Why girl-child education is key to North’s growth, by UN official Lamptey


The future of the North will be determined by how they teach their girls today, United Nations Women Country Representative to Nigeria and Economic Community of West African States (ECOWAS) Ms Comfort Lamptey has said.

According to Ms Lamptey, girls’ education is pivotal to the overall development of the country.

She spoke at a media engagement as part of activities commemorating the 2020 International Day of the Girl-Child, which was adopted on December 19, 2011, by the United Nations General Assembly and celebrated October 11th every year.

“If girls spent more time in schools, it will ensure marriage is delayed and ultimately, the population is controlled; when we ensure the rights of girls, we are creating a better world for both genders.

“My voice, our equal future” is the theme of 2020 International Day of the Girl-Child, which according to Lamptey, is to ensure full opportunity for girls and a right to make a choice.

The rights of girls in peace-building, especially in the Northeast is very crucial.

“More than over half of the girls in both the North East and the North West of Nigeria are forcefully married, which contributes to the unhealthy population in that region of the country,” she said.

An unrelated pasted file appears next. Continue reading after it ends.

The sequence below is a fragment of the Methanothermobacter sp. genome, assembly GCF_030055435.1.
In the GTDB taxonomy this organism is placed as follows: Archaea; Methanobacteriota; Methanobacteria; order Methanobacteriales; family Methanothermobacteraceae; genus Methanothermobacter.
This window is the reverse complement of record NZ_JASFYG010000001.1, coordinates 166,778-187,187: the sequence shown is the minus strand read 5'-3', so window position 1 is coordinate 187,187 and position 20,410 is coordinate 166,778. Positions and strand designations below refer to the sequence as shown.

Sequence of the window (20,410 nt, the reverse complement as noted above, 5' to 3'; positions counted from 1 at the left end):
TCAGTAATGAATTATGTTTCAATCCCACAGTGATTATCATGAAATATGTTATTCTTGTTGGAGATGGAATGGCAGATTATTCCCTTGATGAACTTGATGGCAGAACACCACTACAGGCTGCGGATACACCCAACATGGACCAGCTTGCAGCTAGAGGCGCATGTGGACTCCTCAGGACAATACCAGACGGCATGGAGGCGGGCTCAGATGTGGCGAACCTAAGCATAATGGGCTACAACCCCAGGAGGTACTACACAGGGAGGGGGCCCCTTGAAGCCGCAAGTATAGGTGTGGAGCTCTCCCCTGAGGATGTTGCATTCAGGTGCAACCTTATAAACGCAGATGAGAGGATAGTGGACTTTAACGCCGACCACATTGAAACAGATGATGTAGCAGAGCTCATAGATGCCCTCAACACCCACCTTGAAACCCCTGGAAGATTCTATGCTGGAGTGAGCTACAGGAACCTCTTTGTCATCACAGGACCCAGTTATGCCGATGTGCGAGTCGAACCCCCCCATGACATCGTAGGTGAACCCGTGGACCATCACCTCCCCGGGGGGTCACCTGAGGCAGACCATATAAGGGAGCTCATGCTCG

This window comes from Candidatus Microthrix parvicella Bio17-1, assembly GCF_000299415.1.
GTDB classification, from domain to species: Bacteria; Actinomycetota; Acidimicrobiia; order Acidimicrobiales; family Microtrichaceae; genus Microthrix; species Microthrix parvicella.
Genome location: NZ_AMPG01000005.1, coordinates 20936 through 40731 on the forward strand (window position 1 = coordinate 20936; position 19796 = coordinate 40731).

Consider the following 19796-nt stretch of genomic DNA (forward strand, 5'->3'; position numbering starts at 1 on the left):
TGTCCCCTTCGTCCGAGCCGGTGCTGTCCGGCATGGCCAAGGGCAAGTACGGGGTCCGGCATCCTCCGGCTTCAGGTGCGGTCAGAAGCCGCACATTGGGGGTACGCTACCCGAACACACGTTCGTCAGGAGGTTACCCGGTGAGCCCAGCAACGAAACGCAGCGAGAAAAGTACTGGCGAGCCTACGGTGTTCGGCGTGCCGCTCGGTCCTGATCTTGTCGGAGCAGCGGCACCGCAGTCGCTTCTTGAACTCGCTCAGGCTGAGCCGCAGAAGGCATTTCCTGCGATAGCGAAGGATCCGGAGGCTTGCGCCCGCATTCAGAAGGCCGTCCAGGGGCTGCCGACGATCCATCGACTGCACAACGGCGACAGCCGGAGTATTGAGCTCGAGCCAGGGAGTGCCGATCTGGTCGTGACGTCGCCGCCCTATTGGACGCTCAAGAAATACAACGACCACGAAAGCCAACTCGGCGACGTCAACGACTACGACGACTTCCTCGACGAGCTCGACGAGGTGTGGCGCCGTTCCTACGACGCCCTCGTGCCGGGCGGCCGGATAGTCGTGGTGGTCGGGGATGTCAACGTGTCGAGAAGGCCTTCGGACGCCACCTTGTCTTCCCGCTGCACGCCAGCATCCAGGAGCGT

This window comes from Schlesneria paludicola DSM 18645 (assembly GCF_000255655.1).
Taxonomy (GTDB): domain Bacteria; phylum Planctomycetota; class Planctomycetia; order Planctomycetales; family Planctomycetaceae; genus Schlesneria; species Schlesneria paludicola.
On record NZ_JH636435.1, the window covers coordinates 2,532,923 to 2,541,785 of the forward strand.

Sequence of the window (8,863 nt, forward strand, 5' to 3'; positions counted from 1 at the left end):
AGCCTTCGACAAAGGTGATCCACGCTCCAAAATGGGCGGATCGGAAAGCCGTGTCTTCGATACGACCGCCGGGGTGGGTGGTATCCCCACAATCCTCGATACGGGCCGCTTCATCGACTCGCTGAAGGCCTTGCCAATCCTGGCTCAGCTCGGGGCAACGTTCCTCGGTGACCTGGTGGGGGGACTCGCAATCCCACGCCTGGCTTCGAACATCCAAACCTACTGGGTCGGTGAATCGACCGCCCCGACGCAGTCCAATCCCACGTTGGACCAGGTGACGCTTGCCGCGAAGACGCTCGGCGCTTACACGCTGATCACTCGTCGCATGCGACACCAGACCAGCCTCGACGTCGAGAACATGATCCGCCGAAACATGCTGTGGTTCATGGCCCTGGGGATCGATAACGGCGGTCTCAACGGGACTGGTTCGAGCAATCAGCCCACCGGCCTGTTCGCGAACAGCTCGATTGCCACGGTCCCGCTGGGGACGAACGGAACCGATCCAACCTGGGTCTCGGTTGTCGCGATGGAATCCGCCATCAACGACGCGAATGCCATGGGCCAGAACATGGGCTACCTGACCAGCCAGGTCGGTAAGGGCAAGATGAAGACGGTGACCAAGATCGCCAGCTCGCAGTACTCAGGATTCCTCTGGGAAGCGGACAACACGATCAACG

On the rising cases of rape and sexual abuse, Lamptey lamented the horrendous figures and the unabated rise in rape and sexual abuse against girls and women.

According to the United Nations (UN), the world is home to more than 1.1 billion girls under the age of 18, who are poised to be change-makers, female leaders and policy-influencers.

“The Female Genital Mutilation is on the rise in Cameroon due to the deadly socio-cultural beliefs of the people. It is important, therefore, to work with religious and traditional rulers in order to promote advocacy and community engagement on the need to dismantle some social cultural beliefs in Africa,” she added.

Corroborating Lamptey, Nigeria’s foremost data research and analytics organisation, Dataphyte, said 66 per cent of Nigerian female have no decision-making power in marriage, adding that the situation calls for sober reflection and policy change.

Details on key health and welfare issues such as socio-economic emancipation of women, knowledge and access to key health information such like family planning methods and child feeding practices among other salient gender matters, the report stated.

The report, however, highlights prominent concerns bordering on sustainable development goals five and eight of the UN.

Dataphyte also surveyed the development outcomes relating to women and girls in Nigeria, which is typically defined by recurrent inadequacy in access to critical health services, basic education and economic empowerment opportunities.

An upsurge was observed of the incidence of sexual and gender-based violence. The survey response shows that while there are institutions established to give aid to victims, stigma and discrimination surrounding sexual and domestic violence make them reluctant to seek justice in the court or even report the incidents.


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